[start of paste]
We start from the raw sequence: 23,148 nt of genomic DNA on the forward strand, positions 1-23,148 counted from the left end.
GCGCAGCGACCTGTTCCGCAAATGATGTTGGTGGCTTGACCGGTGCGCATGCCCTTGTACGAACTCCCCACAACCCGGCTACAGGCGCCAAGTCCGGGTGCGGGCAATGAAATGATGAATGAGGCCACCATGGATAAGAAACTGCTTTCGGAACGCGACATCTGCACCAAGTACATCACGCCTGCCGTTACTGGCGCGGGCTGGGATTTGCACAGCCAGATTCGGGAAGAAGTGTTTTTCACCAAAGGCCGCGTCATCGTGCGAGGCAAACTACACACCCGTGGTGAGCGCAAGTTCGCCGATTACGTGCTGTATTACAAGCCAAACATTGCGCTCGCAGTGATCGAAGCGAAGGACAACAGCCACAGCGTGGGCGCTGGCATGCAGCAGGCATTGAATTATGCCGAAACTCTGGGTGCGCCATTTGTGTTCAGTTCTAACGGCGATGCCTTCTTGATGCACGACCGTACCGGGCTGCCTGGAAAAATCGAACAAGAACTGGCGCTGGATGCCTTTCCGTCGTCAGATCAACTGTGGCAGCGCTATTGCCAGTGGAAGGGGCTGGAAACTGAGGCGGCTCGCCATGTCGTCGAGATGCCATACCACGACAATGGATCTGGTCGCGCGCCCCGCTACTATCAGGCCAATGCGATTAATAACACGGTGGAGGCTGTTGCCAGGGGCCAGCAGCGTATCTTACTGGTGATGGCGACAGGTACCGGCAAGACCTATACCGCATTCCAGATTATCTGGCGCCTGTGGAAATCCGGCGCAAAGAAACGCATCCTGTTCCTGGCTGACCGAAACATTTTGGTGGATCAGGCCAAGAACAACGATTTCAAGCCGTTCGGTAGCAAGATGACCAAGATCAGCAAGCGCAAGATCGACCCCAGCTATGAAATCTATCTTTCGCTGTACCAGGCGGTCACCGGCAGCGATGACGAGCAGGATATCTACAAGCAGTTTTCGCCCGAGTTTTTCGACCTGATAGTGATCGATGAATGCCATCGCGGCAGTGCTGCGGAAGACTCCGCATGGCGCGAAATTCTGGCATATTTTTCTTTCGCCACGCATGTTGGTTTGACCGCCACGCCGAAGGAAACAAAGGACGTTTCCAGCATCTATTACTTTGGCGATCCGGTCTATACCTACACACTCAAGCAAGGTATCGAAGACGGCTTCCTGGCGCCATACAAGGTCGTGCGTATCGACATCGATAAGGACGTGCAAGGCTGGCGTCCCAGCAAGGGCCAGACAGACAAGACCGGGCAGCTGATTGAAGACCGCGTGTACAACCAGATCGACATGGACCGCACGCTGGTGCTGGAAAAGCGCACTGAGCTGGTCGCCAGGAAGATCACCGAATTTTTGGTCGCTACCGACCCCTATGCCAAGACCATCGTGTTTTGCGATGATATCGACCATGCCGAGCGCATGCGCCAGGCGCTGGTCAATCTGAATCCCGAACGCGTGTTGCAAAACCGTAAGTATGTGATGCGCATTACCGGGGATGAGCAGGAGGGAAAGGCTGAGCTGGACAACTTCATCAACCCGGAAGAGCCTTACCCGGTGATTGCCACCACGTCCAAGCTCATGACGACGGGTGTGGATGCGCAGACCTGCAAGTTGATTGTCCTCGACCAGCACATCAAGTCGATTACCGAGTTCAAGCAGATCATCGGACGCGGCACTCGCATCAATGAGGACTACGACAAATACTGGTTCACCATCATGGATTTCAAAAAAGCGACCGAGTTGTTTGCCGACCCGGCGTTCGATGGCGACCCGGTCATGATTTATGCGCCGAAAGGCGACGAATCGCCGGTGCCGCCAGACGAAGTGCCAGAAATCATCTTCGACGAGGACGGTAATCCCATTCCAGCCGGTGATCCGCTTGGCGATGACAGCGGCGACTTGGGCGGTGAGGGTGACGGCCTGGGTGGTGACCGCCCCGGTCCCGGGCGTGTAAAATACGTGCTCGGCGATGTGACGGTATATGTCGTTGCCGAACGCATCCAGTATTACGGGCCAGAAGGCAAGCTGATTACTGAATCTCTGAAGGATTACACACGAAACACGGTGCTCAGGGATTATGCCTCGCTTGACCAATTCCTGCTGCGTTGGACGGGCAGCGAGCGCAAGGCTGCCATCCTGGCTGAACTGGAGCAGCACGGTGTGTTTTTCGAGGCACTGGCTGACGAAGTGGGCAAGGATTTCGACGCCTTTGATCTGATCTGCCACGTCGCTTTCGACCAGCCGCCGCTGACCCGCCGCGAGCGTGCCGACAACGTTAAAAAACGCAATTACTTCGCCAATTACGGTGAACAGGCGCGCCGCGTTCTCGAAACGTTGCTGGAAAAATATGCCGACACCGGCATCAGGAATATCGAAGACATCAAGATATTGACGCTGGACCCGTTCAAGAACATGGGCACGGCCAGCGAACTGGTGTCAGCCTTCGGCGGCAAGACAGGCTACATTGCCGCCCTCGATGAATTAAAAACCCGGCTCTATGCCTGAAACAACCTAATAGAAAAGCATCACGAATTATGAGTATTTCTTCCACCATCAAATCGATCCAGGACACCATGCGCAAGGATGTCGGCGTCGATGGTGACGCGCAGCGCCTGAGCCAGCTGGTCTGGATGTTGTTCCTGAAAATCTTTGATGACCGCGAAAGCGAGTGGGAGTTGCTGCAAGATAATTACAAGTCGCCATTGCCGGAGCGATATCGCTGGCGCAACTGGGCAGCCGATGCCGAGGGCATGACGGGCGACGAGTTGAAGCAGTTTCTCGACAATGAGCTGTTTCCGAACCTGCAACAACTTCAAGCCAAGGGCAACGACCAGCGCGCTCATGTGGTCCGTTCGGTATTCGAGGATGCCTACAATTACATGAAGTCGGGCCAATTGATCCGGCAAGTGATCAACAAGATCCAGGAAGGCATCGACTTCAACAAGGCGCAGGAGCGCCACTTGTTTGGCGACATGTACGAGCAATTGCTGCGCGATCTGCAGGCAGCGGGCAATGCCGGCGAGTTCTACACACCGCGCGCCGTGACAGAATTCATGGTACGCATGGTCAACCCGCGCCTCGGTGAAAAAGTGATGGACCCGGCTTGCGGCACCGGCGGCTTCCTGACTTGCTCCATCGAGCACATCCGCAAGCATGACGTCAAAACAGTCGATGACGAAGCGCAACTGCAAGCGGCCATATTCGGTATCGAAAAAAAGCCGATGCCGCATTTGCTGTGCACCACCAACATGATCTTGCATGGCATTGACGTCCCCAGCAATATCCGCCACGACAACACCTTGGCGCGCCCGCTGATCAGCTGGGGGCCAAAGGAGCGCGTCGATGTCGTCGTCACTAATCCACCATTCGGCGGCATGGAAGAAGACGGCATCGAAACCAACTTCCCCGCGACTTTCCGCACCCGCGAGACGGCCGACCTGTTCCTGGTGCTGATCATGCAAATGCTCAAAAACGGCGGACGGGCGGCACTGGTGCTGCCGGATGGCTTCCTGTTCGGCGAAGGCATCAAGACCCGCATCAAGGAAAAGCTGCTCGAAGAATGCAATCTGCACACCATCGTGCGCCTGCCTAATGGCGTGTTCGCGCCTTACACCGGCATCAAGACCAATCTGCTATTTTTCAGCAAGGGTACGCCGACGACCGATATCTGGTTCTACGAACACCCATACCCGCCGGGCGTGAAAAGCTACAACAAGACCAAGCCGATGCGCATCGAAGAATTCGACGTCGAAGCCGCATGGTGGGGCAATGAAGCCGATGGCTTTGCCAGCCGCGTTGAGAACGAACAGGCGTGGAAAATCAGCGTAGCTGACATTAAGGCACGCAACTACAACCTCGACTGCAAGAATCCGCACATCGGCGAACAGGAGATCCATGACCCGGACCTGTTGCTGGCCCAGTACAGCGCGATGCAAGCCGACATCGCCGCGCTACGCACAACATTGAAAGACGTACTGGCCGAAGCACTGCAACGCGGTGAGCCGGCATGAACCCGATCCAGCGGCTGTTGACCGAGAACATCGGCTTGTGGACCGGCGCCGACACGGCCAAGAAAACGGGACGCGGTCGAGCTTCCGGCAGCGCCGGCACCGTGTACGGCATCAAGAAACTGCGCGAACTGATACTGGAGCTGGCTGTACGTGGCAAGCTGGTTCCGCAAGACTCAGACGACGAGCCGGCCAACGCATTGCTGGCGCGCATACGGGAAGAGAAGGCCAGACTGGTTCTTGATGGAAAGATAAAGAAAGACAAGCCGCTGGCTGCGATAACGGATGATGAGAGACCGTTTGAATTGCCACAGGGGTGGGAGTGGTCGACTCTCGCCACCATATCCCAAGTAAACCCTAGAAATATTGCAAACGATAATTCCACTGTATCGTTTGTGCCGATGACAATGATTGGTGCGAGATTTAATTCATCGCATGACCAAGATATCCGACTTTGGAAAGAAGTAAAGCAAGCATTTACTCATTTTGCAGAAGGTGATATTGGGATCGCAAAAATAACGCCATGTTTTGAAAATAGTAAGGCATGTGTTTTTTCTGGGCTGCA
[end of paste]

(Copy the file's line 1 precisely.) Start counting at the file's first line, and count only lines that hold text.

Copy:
We start from the raw sequence: 23,148 nt of genomic DNA on the forward strand, positions 1-23,148 counted from the left end.